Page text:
Point to Point Ethernet

Stephen Kratzer kratzers at pa.net
Wed Jul 8 09:57:06 CDT 2009


My first thought was that there's really no use ripping the guts out of a 
protocol whose core mechanisms are aimed at dealing with the complexities of 
operating on a shared medium only to use it in an environment in which none 
of those complexities exist.

But, if interfaces would be made to support both Ethernet II and some new 
Addressless Ethernet (or some other moniker) frames, the additional costs, 
real or administrative, wouldn't be outstanding.

You might want to first try proving that reducing the Ethernet frame overhead 
by 2/3 and, in turn, reducing the average frame size by 12 / [average frame 
size] percent is worthwhile. Or try making the frame overhead reduction 
argument only a small piece of the larger argument for getting rid of 
multi-access cruft in point-to-point environments. But good luck pushing the 
principle argument of making things "as simple as possible but no simpler" 
without good technical and (hence) business cases.

Stephen Kratzer
Network Engineer
CTI Networks, Inc.

On Wednesday 08 July 2009 06:01:20 Andre Oppermann wrote:
> A few time already I've wished for a fully standardized and vendor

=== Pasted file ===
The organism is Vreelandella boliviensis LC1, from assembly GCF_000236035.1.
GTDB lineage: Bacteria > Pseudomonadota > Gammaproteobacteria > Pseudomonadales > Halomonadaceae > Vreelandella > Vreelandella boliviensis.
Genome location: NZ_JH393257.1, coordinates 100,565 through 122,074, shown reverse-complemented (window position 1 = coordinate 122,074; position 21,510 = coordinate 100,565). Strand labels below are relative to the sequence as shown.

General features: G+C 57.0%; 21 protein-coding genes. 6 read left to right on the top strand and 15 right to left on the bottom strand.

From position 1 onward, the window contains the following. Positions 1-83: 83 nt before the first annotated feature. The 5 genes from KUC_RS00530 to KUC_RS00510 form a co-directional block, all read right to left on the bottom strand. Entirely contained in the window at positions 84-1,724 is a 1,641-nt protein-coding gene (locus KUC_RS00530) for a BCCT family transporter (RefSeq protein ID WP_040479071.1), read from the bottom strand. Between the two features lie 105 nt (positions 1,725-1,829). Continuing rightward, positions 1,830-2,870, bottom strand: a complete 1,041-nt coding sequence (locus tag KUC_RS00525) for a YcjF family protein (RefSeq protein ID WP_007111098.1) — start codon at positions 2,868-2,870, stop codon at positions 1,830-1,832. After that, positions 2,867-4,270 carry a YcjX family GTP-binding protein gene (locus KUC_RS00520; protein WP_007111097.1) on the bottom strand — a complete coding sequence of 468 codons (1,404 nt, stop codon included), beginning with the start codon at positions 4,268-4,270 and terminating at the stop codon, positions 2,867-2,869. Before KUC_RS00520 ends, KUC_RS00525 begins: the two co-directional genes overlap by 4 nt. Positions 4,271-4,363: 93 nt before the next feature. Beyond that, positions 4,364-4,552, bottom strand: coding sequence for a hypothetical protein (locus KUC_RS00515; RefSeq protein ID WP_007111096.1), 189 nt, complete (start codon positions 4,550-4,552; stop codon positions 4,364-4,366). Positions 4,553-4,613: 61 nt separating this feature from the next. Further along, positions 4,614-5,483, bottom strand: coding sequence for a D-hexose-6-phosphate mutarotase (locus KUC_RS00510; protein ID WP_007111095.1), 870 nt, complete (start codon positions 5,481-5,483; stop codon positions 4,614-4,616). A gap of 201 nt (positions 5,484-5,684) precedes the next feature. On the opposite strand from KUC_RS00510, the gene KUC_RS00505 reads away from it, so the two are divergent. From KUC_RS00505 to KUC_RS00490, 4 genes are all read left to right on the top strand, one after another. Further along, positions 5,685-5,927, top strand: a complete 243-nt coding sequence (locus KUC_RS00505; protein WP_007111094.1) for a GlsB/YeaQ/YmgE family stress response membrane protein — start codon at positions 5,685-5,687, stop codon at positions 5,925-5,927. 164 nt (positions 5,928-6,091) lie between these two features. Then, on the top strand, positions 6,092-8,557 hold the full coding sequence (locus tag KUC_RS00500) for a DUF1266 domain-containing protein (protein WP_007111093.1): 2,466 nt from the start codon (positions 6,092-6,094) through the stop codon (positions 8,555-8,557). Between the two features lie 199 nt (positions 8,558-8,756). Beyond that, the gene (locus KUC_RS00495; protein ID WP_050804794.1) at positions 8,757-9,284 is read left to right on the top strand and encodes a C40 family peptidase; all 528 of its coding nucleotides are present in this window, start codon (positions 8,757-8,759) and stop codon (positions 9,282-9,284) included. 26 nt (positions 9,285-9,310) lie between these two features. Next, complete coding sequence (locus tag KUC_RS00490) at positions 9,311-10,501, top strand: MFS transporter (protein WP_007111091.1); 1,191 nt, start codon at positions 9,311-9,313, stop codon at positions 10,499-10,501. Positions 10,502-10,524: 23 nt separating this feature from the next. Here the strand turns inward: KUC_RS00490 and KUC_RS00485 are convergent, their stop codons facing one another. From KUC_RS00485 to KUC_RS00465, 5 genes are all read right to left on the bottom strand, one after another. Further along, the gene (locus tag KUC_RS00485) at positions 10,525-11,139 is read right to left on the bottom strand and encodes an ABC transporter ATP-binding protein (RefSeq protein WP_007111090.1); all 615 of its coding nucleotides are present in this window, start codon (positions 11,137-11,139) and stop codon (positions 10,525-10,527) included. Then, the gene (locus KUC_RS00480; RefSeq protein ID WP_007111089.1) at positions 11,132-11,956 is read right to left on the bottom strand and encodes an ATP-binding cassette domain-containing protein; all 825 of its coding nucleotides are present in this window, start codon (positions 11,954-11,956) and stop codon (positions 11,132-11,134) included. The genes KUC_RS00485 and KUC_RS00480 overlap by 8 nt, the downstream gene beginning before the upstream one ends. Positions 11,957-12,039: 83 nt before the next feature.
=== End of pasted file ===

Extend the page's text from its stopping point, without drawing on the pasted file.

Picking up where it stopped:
> interoperable way of doing a true point to point ethernet link.
>
> It would work just like an old leased line or synchronous serial
> interface and completely do away with ARP, MAC addresses and all
> that stuff.  Obviously no switches in between would be allowed.
> Each side would run in "promiscuous mode" where every ethernet
> frame is received and passed up to the network stack (just like
> on a serial link).  Since MAC addresses are useless they can be
> scrapped and only the ethertype field remains.  This increases
> the effective MTU by 12 bytes.
>
> The framing overhead goes away and the packet can directly be
> directly placed on the wire without taking a detour through L3->L2
> lookup and encapsulation step.
>
> More importantly one can specify the just the outgoing interface
> again instead of the next hop:
>
>   ip route 10.0.0.0 255.0.0.0 g0/1
>
> Do you think this is useful?  Maybe vendors will hear me/us.




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